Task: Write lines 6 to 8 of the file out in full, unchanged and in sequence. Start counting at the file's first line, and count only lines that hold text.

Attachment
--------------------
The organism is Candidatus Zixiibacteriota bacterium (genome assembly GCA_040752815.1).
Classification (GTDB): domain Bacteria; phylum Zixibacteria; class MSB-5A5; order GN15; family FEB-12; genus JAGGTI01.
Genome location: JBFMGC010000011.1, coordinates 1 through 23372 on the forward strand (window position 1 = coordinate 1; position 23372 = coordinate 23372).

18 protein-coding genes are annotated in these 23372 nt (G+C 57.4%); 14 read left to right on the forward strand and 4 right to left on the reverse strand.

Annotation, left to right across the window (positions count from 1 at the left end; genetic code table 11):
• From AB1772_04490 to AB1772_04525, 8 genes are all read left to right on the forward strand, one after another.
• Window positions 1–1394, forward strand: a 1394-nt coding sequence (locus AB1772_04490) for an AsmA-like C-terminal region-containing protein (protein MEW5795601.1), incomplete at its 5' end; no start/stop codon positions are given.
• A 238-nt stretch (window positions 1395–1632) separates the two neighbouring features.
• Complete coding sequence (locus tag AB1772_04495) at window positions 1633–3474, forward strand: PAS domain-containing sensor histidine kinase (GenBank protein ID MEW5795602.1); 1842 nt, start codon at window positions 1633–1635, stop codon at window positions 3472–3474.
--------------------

• From AB1772_04490 to AB1772_04525, 8 genes are all read left to right on the forward strand, one after another.
• Window positions 1–1394, forward strand: a 1394-nt coding sequence (locus AB1772_04490) for an AsmA-like C-terminal region-containing protein (protein MEW5795601.1), incomplete at its 5' end; no start/stop codon positions are given.
• A 238-nt stretch (window positions 1395–1632) separates the two neighbouring features.